Paul Rudd Splits in Two for a Binge-worthy Series
Bart Sullivan, 11-02-2019

Paul Rudd stars alongside a clone of himself in the Netflix series Living with Yourself.
Not since the comedic pairing of Hayley Mills and Hayley Mills in the original 1961 film The Parent Trap has there been a better duo than in Netflix’s newest series, Living with Yourself, starring Paul Rudd and Paul Rudd.

Addressing the themes of mental cleansing and life improvement, Living blends comedic romance and science fiction as Miles Elliot (Rudd) seeks an experimental treatment at a strip mall spa to help improve his self-esteem, work ethic, and marriage. Rather than waking from the treatment rejuvenated, though, he finds himself wrapped in plastic and buried alive, while an identical, yet better clone of himself is living in his place. Unlike previous guests of the spa, whose bodies were cloned before the original bodies were murdered, Miles failed to die, leaving him alive and working alongside his double to conquer one life.

While duplicating the main actor may be an overused trope (James Franco is having a current go of it in David Simon's The Deuce on HBO, and we mustn’t forget Oscar winner Michael Keaton’s turn as Doug Kinney in Harold Ramis’ Multiplicity), creator Timothy Greenberg breaks up the monotony of either version of Elliot by spending time with the different versions throughout their days—alone or together—making each their own full-fledged characters and aspects of the storyline itself, rather than a simple gimmick. While the original Miles is conflicted between having a better version of himself available to act in his place while providing time to accomplish his other dreams, the Miles clone deals with a crisis of identity, aware that he is not truly Miles, but still in love with the life he has been given, including its memories and his romantic relationship with Miles’ wife, Kate, played by Aisling Bea. Kate, meanwhile, is also conflicted, in love with both the unkempt and more professional versions of her husband. To examine each of these struggles throughout the story, each episode jumps back and forth in time to show different versions of events from each character’s point-of-view. By incorporating these versions of history, the series is able to include jokes later in the series without interrupting the story.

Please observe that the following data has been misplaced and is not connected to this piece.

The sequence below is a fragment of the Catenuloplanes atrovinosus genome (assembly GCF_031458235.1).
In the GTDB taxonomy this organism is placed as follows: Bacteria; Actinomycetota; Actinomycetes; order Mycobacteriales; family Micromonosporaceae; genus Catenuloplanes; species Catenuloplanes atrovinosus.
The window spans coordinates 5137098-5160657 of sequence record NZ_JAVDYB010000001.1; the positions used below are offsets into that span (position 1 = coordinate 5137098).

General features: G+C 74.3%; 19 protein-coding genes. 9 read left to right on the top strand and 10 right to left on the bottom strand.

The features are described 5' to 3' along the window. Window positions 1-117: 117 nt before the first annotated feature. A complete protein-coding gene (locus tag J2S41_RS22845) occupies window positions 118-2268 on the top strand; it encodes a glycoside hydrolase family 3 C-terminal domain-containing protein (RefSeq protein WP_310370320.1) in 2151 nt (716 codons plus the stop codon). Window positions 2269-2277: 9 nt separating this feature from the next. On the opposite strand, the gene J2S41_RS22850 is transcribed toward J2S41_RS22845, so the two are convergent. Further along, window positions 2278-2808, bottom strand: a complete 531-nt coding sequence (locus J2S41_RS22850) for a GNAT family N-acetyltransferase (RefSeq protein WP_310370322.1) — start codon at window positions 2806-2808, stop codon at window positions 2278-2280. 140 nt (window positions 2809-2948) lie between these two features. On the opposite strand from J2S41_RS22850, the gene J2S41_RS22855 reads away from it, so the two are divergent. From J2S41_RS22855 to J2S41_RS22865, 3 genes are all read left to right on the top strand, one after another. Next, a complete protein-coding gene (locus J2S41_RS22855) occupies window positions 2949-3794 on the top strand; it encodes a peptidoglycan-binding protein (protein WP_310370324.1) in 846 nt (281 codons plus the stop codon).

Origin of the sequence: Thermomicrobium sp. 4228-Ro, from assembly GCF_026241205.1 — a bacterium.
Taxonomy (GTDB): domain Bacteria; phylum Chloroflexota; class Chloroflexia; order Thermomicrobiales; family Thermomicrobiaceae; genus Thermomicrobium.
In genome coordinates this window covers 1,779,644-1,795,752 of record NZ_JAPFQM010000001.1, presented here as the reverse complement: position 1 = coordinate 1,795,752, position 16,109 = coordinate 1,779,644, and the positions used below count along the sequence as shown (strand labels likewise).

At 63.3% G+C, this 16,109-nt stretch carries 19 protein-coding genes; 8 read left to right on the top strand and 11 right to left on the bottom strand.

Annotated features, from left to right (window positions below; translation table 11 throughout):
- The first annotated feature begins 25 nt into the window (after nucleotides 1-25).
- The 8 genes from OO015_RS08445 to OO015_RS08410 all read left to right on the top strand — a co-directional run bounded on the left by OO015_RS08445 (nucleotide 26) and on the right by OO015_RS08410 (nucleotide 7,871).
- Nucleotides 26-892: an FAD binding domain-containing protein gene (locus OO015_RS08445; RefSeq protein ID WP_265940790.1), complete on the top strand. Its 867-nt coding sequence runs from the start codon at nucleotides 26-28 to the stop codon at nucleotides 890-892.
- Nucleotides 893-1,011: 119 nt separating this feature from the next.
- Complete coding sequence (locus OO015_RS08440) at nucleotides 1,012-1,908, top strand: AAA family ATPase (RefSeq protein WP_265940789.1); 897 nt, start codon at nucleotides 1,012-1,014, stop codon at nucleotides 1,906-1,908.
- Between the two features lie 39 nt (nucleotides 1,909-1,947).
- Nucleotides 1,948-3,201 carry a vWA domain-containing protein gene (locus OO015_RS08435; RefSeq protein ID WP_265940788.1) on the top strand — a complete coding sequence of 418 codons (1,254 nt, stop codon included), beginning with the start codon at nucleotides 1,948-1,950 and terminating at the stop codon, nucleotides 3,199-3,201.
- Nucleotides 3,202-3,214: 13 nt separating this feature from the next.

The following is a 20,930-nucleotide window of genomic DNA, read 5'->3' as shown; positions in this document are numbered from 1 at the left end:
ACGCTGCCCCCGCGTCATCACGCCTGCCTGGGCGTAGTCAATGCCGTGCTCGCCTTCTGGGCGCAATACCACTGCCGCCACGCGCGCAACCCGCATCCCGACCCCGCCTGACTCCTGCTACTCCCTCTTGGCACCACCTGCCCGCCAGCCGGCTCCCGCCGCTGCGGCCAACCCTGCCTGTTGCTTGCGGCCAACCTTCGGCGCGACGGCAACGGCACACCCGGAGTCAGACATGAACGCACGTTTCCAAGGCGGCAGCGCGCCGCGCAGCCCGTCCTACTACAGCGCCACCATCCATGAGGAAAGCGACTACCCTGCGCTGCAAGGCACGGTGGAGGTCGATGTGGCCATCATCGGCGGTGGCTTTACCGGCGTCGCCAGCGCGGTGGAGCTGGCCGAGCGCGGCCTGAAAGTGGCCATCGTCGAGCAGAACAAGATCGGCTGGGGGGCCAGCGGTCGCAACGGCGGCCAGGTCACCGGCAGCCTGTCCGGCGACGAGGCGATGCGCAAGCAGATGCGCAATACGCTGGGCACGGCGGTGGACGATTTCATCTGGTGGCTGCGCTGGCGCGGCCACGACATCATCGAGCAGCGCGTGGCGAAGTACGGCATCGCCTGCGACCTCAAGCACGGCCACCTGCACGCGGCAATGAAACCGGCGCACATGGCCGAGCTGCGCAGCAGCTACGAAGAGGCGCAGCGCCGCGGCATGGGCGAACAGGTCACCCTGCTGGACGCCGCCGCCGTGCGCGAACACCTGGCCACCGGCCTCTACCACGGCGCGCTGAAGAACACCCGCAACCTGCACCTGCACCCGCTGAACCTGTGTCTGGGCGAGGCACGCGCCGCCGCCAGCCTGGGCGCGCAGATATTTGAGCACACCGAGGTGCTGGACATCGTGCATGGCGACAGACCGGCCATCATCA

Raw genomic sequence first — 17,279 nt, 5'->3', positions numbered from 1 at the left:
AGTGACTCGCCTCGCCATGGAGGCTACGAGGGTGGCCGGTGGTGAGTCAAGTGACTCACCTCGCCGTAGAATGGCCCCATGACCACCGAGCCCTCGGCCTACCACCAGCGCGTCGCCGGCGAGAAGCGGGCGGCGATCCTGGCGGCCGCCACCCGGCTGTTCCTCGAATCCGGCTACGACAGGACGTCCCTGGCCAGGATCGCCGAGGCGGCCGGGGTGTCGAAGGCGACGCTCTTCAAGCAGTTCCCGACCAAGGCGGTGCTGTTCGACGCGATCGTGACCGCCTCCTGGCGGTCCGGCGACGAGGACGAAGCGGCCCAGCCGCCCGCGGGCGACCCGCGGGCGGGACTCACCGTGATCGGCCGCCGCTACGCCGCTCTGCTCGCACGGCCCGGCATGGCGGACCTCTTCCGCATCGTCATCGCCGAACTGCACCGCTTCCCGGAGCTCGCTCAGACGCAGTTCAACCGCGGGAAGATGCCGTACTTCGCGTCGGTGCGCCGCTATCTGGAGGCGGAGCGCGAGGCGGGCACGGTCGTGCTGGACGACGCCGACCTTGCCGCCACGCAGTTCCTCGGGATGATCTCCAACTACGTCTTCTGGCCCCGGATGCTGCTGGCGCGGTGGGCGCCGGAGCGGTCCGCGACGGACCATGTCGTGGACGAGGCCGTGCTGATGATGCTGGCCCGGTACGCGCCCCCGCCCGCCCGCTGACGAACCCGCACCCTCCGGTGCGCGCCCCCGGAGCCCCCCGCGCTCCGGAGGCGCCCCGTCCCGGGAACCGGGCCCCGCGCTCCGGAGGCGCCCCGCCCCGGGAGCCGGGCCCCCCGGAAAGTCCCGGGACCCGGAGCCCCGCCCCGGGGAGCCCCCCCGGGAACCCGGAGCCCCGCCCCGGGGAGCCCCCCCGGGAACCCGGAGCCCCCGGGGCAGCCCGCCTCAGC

Through Living, Rudd continues to prove his ability to act in a variety of styles and mediums, returning to comedy after his role as Ant-Man in Avengers: Endgame. The actor effectively portrays both versions of Miles as separate characters—one a comedic slob, the other straight and narrow. Combined with a stellar cast of many unknown actors, this 8-episode series is truly worthy of an afternoon binge, leading up to its emotional finale, which hopefully convinces Netflix to renew.

Living with Yourself is currently available for streaming on Netflix.

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